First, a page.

Index: The Book of Statistical ProofsProbability Distributions ▷ Univariate continuous distributions ▷ Gamma distribution ▷ Variance

Theorem: Let $X$ be a random variable following a gamma distribution:

$\label{eq:gam} X \sim \mathrm{Gam}(a, b) \; .$

Then, the variance of $X$ is

$\label{eq:gam-var} \mathrm{Var}(X) = \frac{a}{b^2} \; .$

Proof: The variance can be expressed in terms of expected values as

$\label{eq:var-mean} \mathrm{Var}(X) = \mathrm{E}(X^2) - \mathrm{E}(X)^2 \; .$ $\label{eq:gam-mean} \mathrm{E}(X) = \frac{a}{b} \; .$

With the probability density function of the gamma distribution, the expected value of a squared gamma random variable is

$\label{eq:gam-sqr-mean-s1} \begin{split} \mathrm{E}(X^2) &= \int_{0}^{\infty} x^2 \cdot \frac{b^a}{\Gamma(a)} x^{a-1} \exp[-b x] \, \mathrm{d}x \\ &= \int_{0}^{\infty} \frac{b^a}{\Gamma(a)} x^{(a+2)-1} \exp[-b x] \, \mathrm{d}x \\ &= \int_{0}^{\infty} \frac{1}{b^2} \cdot \frac{b^{a+2}}{\Gamma(a)} x^{(a+2)-1} \exp[-b x] \, \mathrm{d}x \; . \end{split}$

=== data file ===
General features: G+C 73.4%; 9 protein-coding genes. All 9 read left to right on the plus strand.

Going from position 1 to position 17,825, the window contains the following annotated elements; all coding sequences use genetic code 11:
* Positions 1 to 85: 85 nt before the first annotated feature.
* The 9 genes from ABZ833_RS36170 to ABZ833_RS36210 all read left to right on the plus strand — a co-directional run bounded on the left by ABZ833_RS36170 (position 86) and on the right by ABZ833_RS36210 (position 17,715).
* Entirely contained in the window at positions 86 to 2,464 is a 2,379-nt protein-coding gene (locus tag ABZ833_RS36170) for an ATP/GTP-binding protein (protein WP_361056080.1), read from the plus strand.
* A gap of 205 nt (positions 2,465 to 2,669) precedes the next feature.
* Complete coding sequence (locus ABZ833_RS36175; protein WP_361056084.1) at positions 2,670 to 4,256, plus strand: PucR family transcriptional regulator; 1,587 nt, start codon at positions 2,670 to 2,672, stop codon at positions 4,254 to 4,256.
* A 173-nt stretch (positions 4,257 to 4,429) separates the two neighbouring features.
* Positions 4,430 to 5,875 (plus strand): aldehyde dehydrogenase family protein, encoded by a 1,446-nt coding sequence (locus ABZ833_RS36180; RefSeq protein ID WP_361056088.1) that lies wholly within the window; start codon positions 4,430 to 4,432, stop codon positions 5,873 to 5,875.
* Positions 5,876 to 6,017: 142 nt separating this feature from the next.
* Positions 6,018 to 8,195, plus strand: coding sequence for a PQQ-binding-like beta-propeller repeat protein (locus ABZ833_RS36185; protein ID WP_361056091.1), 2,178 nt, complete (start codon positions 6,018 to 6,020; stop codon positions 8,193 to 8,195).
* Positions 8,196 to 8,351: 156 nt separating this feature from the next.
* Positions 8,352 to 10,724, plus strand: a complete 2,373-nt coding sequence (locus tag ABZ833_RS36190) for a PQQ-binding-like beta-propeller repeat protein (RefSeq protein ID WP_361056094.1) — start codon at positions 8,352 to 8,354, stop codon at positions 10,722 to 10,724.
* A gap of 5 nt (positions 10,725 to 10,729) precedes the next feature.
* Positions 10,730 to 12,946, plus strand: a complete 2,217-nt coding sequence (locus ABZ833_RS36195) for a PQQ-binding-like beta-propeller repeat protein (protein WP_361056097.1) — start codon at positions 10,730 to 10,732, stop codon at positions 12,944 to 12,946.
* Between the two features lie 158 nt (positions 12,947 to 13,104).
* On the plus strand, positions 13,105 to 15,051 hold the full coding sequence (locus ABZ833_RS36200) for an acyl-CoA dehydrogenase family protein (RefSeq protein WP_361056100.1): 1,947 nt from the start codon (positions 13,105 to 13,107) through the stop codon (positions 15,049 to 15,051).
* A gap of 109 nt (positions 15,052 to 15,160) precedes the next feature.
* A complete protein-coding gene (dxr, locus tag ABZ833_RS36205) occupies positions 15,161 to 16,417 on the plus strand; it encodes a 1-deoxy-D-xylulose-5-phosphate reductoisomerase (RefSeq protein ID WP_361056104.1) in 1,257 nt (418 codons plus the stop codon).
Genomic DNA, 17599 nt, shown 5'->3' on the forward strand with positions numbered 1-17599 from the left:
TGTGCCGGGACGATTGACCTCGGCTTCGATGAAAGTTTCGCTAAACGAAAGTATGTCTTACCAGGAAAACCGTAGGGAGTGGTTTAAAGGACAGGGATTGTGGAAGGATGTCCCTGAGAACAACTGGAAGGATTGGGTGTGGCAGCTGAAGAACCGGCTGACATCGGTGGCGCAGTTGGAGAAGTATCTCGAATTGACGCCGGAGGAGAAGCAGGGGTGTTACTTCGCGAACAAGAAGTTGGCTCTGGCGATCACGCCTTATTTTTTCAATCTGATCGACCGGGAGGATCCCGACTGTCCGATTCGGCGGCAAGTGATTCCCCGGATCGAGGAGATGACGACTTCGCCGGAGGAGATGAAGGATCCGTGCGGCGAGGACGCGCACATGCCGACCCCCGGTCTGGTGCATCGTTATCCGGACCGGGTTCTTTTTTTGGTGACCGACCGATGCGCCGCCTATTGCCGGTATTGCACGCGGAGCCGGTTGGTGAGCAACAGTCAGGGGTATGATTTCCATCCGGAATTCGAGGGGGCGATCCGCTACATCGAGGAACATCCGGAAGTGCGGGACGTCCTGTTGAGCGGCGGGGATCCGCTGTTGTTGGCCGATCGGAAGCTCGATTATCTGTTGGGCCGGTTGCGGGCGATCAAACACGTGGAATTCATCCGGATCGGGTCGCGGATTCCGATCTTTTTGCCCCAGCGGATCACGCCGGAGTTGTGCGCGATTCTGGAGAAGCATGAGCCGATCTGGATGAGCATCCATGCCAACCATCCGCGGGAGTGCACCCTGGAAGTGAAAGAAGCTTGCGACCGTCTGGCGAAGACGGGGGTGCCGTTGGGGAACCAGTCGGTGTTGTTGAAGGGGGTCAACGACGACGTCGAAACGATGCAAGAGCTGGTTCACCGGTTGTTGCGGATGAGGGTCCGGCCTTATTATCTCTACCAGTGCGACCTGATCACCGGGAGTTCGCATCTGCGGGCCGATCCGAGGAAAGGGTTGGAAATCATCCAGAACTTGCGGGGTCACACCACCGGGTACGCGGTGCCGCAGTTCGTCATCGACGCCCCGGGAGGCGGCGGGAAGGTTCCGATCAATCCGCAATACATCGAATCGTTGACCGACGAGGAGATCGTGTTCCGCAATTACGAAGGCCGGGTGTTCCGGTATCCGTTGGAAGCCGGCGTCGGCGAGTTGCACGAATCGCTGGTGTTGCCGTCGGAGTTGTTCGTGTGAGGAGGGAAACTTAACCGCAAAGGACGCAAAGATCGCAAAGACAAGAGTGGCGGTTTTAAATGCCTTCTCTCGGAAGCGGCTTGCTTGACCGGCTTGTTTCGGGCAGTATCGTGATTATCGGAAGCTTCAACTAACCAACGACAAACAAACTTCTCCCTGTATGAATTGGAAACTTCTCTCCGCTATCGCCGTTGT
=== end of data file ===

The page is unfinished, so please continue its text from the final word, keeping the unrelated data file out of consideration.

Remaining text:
Twice-applying the relation $\Gamma(x+1) = \Gamma(x) \cdot x$, we have

$\label{eq:gam-sqr-mean-s2} \mathrm{E}(X^2) = \int_{0}^{\infty} \frac{a \, (a+1)}{b^2} \cdot \frac{b^{a+2}}{\Gamma(a+2)} x^{(a+2)-1} \exp[-b x] \, \mathrm{d}x$

and again using the density of the gamma distribution, we get

$\label{eq:gam-sqr-mean-s3} \begin{split} \mathrm{E}(X^2) &= \frac{a \, (a+1)}{b^2} \int_{0}^{\infty} \mathrm{Gam}(x; a+2, b) \, \mathrm{d}x \\ &= \frac{a^2+a}{b^2} \; . \end{split}$

Plugging \eqref{eq:gam-sqr-mean-s3} and \eqref{eq:gam-mean} into \eqref{eq:var-mean}, the variance of a gamma random variable finally becomes

$\label{eq:gam-var-qed} \begin{split} \mathrm{Var}(X) &= \frac{a^2+a}{b^2} - \left( \frac{a}{b} \right)^2 \\ &= \frac{a}{b^2} \; . \end{split}$
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Metadata: ID: P109 | shortcut: gam-var | author: JoramSoch | date: 2020-05-19, 07:20.